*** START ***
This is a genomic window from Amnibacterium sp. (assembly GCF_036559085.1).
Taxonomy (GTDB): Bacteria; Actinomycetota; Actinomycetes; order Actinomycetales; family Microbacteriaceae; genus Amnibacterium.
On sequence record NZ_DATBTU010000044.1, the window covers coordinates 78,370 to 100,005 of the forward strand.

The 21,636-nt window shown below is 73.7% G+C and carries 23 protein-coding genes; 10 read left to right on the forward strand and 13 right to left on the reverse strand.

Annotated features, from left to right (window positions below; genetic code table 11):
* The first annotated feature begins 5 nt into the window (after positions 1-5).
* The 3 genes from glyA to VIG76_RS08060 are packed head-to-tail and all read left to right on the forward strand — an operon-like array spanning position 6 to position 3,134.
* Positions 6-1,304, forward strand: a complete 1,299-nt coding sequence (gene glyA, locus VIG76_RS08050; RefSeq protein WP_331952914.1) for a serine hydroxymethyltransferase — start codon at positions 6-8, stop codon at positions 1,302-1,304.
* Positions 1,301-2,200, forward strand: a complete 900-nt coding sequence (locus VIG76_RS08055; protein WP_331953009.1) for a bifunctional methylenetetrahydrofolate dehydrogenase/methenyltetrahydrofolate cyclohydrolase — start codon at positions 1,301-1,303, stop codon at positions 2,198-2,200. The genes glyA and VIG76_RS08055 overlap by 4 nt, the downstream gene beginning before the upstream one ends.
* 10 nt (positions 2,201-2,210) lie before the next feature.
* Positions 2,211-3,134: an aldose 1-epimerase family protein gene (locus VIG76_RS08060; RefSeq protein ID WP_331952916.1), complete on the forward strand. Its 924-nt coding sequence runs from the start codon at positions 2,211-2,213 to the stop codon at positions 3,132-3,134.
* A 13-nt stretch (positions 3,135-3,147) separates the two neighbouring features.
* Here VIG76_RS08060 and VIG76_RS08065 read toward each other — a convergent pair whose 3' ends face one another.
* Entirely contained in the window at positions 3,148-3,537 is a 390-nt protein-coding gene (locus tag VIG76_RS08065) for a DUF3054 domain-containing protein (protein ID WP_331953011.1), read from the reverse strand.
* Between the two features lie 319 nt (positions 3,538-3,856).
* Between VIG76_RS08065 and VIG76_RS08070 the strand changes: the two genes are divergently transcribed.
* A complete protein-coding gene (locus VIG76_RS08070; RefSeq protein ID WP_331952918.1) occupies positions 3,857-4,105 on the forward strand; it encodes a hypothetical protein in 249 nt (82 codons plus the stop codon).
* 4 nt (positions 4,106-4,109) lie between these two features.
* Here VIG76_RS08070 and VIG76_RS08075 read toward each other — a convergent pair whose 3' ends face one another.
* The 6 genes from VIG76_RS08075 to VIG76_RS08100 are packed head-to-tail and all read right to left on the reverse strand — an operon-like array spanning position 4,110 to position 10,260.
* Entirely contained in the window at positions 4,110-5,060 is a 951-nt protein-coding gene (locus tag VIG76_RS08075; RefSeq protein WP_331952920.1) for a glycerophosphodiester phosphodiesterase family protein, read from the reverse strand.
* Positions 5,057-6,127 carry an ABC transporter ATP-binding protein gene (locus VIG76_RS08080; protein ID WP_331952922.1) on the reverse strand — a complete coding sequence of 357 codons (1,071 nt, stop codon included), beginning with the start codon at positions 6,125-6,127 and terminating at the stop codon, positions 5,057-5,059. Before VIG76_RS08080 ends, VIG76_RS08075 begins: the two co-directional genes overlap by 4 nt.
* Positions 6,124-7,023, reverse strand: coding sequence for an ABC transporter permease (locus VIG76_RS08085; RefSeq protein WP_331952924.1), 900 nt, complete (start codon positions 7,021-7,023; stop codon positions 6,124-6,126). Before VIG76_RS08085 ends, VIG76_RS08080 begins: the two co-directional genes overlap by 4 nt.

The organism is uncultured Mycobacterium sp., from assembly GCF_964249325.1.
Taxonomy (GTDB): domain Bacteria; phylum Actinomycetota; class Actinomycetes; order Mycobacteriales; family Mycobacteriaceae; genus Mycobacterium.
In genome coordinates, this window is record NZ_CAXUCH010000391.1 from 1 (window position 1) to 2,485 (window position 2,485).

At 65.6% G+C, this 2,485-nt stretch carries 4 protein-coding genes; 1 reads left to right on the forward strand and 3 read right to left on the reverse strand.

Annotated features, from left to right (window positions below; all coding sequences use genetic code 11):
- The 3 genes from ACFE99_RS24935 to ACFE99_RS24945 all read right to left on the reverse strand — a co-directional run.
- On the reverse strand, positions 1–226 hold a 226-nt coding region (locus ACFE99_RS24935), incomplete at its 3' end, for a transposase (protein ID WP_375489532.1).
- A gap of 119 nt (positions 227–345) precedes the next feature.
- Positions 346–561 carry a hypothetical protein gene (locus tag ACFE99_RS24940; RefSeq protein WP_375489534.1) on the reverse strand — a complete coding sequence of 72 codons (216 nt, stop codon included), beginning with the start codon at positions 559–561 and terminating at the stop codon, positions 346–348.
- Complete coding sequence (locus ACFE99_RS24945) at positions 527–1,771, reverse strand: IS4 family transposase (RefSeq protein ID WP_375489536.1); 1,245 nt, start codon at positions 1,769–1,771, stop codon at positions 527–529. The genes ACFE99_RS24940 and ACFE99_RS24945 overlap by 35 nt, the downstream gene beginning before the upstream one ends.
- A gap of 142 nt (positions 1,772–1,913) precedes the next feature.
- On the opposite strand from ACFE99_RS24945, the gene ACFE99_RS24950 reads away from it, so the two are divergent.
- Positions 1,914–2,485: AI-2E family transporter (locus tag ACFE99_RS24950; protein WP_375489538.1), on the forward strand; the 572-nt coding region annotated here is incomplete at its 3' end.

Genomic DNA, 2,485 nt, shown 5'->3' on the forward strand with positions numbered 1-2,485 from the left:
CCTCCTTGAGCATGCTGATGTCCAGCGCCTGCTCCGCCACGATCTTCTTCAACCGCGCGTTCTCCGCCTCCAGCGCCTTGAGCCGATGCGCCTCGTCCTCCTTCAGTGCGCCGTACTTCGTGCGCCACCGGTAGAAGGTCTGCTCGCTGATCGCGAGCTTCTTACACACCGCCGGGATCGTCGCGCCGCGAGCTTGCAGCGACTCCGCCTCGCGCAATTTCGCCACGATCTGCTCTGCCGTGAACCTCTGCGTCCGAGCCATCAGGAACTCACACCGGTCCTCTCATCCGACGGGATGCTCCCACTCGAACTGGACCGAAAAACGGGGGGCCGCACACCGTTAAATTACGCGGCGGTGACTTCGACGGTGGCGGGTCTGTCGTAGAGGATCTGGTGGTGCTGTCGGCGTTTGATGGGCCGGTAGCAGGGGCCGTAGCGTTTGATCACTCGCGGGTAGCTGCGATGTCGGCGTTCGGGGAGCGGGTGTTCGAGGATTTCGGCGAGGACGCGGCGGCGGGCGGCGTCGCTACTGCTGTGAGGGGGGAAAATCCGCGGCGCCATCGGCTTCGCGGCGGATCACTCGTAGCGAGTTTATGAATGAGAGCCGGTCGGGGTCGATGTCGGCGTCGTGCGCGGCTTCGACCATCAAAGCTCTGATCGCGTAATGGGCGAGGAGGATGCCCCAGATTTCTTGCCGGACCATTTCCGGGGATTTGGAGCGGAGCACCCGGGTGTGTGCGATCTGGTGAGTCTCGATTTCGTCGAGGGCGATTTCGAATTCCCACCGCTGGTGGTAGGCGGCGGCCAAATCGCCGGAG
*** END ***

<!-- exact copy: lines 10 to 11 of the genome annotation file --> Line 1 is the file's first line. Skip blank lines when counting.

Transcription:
* 10 nt (positions 2,201-2,210) lie before the next feature.
* Positions 2,211-3,134: an aldose 1-epimerase family protein gene (locus VIG76_RS08060; RefSeq protein ID WP_331952916.1), complete on the forward strand. Its 924-nt coding sequence runs from the start codon at positions 2,211-2,213 to the stop codon at positions 3,132-3,134.